• 19-21 (+3) -- only used in special cases

Each character has ten points to divide between starting skills and starting potential.  The division, at the GM's discretion, is linked to character starting age.  It is recommended to start each character at an age of about 30.
  • 18 yrs of age (3 skills / 7 potential)
  • 24 yrs of age (4 skills / 6 potential)
  • 30 yrs of age (5 skills / 5 potential)
  • 36 yrs of age (6 skills / 4 potential)
  • 42 yrs of age (7 skills / 3 potential)
  • 48 yrs of age (8 skills / 2 potential)
  • 54 yrs of age (9 skills / 1 potential)
  • 60 yrs of age (10 skills / 0 potential)
Variant:  For more mundane characters, use a total of 8 points rather than 10.  10 points is intended to create well rounded characters who are somewhat above average.


Players may choose to assign points.  Alternatively, they may use the following random method:
  1. Pull only the face cards from a deck of playing cards.
  2. Draw five cards (for a 30 year old character).  Each card represents six years of training and development.
    Jack = Speed
    King = Stamina
    Queen = Strength

    Aces = Martial Arts
    Diamonds = Mechanical Arts
    Hearts = Liberal Arts
    Clubs = Common Sense

    For example, if the first card I drew was the King of Aces, I'd place one point in Stamina and one in Martial Arts.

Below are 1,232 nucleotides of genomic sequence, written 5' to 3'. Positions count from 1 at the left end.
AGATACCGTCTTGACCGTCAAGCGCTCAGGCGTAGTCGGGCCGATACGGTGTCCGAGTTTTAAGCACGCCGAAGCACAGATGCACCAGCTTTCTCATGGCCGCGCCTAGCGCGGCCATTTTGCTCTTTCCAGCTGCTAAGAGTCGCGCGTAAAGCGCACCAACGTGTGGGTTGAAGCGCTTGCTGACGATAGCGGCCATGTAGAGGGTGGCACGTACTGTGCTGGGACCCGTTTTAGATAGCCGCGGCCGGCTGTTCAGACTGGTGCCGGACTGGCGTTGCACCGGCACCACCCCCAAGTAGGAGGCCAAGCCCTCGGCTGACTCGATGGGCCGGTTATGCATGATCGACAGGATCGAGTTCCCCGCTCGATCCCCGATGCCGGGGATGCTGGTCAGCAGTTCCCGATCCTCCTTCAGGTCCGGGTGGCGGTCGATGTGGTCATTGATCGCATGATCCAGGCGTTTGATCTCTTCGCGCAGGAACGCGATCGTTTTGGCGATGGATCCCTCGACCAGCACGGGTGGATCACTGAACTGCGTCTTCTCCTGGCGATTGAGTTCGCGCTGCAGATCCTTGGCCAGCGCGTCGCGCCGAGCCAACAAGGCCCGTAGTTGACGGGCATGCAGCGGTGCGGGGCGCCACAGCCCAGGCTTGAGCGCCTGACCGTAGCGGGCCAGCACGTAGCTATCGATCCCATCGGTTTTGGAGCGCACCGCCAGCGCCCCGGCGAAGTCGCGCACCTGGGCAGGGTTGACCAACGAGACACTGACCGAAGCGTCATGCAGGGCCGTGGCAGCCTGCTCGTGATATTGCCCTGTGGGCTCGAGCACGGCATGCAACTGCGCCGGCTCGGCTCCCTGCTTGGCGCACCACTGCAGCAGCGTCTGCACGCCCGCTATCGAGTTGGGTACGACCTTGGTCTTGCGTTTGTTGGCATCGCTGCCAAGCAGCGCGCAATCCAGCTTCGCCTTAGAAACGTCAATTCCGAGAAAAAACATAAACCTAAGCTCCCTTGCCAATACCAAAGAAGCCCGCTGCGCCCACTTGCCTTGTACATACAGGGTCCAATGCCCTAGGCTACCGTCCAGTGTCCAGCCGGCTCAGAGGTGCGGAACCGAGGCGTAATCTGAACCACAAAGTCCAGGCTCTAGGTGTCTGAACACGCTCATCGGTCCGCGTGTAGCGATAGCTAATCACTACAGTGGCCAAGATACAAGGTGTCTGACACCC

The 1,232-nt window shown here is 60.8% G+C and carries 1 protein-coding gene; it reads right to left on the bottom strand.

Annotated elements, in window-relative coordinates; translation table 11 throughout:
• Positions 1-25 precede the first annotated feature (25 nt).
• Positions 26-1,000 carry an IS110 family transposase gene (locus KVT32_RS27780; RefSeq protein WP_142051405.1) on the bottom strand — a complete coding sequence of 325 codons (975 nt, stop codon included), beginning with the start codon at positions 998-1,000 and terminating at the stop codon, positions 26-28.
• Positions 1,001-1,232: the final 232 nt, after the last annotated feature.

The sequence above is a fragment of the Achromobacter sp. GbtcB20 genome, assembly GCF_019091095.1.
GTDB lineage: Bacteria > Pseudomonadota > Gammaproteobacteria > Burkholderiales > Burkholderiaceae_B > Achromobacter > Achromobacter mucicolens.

To make a check, roll one D6 for each point in a skill, retain the highest die, then apply any modifiers from your ability score.  Treat "boxcars" (two sixes) as a natural seven.  Treat three sixes as a natural eight, and so on.

For example, say the GM calls for a Martial Stamina check.  My character has three ranks of training in the martial arts and a +1 modifier from a stamina score of 14.  I roll three D6 and get a 2, 4, 5.  The best die is a 5, so I retain that then add my +1 modifier for a total of six.

If you are entirely untrained in a skill, roll one die (c.f. "critical failures" below), or you may substitute "common sense" but must subtract -1 from the result.  While success with "common sense" may be less likely, it mitigates the chance of a critical failure.